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Greater Prairie-chicken research leads to great award

A KansasStateUniversity professor is part of a group of researchers receiving a national award for the best journal article from The Wildlife Society for research on Greater Prairie-chicken population declines that may change conservation practices.

Brett Sandercock, KansasStateUniversity professor of wildlife ecology, and his colleagues, wrote the award-winning article “Demography of Greater Prairie-chickens: regional variation in vital rates, sensitivity values, and population dynamics.” Sandercock’s co-authors include two KansasStateUniversity alumni, Lance McNew, assistant professor at MontanaStateUniversity, and Andrew Gregory, assistant professor at Bowling GreenStateUniversity; and Samantha Wisely, associate professor at the University of Florida.

The article, published in the Journal of Wildlife Management, investigates demographic mechanisms driving the population declines of Greater Prairie-chickens at three sites in Kansas: one site in the Smoky Hills and two sites in the Flint Hills.

“A lot of wildlife agencies monitor prairie-chickens by counting birds at leks, so they know population trends but they don’t know what is driving the numbers,” Sandercock said. “This research — one of the most comprehensive analyses of any grouse species — identifies that reproductive failure is driving the population declines.”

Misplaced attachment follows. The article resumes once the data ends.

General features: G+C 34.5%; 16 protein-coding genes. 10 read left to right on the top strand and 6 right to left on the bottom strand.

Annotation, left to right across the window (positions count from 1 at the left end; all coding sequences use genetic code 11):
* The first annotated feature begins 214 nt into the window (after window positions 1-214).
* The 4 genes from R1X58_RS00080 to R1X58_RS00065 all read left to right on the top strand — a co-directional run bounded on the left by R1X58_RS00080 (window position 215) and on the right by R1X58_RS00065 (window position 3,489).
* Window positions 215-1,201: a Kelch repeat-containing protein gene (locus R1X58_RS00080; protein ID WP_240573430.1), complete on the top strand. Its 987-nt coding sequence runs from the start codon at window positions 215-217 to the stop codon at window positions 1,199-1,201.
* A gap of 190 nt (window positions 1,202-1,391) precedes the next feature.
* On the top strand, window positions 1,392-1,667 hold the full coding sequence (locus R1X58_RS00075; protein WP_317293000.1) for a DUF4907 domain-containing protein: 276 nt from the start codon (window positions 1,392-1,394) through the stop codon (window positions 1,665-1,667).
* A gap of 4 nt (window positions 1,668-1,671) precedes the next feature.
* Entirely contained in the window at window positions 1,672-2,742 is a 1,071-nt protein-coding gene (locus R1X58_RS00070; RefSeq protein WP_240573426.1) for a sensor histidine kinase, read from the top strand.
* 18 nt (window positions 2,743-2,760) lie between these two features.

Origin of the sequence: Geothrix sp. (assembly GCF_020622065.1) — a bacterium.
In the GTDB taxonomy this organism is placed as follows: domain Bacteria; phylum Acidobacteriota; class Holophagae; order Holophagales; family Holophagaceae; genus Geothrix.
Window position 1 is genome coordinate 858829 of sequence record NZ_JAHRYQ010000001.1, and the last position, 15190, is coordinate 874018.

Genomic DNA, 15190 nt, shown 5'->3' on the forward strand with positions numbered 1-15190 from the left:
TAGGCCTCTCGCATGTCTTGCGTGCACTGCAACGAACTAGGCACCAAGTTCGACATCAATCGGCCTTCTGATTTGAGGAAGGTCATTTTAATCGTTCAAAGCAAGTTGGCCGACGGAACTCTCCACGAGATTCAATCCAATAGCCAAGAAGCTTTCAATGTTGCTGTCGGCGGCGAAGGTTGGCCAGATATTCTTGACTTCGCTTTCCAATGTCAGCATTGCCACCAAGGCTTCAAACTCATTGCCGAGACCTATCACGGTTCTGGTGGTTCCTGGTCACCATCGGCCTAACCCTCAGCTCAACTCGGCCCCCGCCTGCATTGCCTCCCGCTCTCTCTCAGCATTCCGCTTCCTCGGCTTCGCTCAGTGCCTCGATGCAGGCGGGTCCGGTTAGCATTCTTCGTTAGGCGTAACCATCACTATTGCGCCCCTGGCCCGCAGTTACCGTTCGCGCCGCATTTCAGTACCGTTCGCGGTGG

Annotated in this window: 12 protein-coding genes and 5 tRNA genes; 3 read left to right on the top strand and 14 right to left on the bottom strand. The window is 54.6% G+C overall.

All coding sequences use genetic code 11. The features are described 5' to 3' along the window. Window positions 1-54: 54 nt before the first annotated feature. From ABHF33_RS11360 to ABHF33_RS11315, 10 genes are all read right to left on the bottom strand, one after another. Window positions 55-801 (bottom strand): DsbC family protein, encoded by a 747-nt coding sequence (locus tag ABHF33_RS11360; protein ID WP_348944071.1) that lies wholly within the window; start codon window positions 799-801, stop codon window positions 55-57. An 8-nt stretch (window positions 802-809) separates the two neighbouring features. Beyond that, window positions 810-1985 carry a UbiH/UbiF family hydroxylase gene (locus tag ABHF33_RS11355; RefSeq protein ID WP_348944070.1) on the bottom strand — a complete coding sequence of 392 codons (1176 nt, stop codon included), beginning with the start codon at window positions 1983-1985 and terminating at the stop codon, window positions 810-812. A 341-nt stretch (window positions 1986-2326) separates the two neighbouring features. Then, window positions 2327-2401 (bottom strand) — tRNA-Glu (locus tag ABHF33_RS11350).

The researchers did a complete demographic analysis, which included estimates of clutch size, nest survival, brood survival, juvenile survival and female survival, across two ecoregions and multiple years. According to Sandercock, prairie-chickens have poor reproduction in managed grasslands, with an average productivity of one juvenile for every seven nesting females.

Their results suggest that the rate of population decline was sensitive to the patterns of landscape fragmentation and land use, and that the Greater Prairie-chicken population would benefit from immigration and better productivity. The research also indicated that nest and brood survival were low because of land management practices and changes in predator numbers.

The article was written as part of McNew’s dissertation while he was a graduate student in the Division of Biologyat KansasStateUniversity. The award was presented at the society’s annual conference Oct. 25-30 in Pittsburg, Pennsylvania.